In Memoriam A. H. H. OBIIT MDCCCXXXIII: 7

By Alfred, Lord Tennyson 1809–1892 Alfred, Lord Tennyson
Dark house, by which once more I stand
         Here in the long unlovely street,
         Doors, where my heart was used to beat
So quickly, waiting for a hand,

A hand that can be clasp'd no more—
         Behold me, for I cannot sleep,
         And like a guilty thing I creep
At earliest morning to the door.

He is not here; but far away
         The noise of life begins again,
         And ghastly thro' the drizzling rain
On the bald street breaks the blank day.

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Poet Alfred, Lord Tennyson 1809–1892

POET’S REGION England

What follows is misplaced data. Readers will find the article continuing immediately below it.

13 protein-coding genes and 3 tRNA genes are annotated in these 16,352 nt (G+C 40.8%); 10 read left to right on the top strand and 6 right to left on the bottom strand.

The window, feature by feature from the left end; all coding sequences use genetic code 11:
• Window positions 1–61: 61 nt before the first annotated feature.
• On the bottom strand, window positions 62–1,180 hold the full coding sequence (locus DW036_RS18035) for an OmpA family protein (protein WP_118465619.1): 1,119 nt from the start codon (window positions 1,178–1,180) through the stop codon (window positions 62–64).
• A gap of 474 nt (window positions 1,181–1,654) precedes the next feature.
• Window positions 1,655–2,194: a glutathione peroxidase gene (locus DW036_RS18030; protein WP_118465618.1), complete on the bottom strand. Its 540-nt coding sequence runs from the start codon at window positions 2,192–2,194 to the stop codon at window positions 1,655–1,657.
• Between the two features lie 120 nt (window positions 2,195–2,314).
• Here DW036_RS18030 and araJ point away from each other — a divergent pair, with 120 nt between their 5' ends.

SCHOOL / PERIOD Victorian

Subjects Living, Sorrow & Grieving

Poetic Terms Rhymed Stanza, Series/Sequence

 Alfred, Lord  Tennyson

Biography

More than any other Victorian writer, Tennyson has seemed the embodiment of his age, both to his contemporaries and to modern readers. In his own day he was said to be—with Queen Victoria and Gladstone—one of the three most famous living persons, a reputation no other poet writing in English has ever had. As official poetic spokesman for the reign of Victoria, he felt called upon to celebrate a quickly changing industrial and . . .

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Poems by Alfred, Lord Tennyson

Poem Categorization

SUBJECT Living, Sorrow & Grieving

POET’S REGION England

SCHOOL / PERIOD Victorian

Poetic Terms Rhymed Stanza, Series/Sequence

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Originally appeared in Poetry magazine.

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